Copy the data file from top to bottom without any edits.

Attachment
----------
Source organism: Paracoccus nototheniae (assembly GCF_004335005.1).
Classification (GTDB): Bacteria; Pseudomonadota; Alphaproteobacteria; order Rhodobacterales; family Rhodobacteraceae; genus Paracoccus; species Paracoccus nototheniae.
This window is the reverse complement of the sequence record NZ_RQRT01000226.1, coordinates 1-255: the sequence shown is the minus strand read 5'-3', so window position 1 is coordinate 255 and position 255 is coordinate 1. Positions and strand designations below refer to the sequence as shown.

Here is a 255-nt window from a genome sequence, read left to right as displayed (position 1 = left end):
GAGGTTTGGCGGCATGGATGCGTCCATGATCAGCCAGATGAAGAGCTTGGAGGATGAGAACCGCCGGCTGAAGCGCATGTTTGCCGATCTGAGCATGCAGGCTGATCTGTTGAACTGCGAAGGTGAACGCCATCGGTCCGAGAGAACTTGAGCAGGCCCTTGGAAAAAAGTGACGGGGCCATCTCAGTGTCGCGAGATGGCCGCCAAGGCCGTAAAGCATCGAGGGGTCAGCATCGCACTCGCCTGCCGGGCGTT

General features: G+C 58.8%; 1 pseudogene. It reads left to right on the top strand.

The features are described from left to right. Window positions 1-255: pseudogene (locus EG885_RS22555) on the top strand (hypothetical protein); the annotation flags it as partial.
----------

Source organism: Paracoccus nototheniae (assembly GCF_004335005.1).
Classification (GTDB): Bacteria; Pseudomonadota; Alphaproteobacteria; order Rhodobacterales; family Rhodobacteraceae; genus Paracoccus; species Paracoccus nototheniae.
This window is the reverse complement of the sequence record NZ_RQRT01000226.1, coordinates 1-255: the sequence shown is the minus strand read 5'-3', so window position 1 is coordinate 255 and position 255 is coordinate 1. Positions and strand designations below refer to the sequence as shown.

Here is a 255-nt window from a genome sequence, read left to right as displayed (position 1 = left end):
GAGGTTTGGCGGCATGGATGCGTCCATGATCAGCCAGATGAAGAGCTTGGAGGATGAGAACCGCCGGCTGAAGCGCATGTTTGCCGATCTGAGCATGCAGGCTGATCTGTTGAACTGCGAAGGTGAACGCCATCGGTCCGAGAGAACTTGAGCAGGCCCTTGGAAAAAAGTGACGGGGCCATCTCAGTGTCGCGAGATGGCCGCCAAGGCCGTAAAGCATCGAGGGGTCAGCATCGCACTCGCCTGCCGGGCGTT

General features: G+C 58.8%; 1 pseudogene. It reads left to right on the top strand.

The features are described from left to right. Window positions 1-255: pseudogene (locus EG885_RS22555) on the top strand (hypothetical protein); the annotation flags it as partial.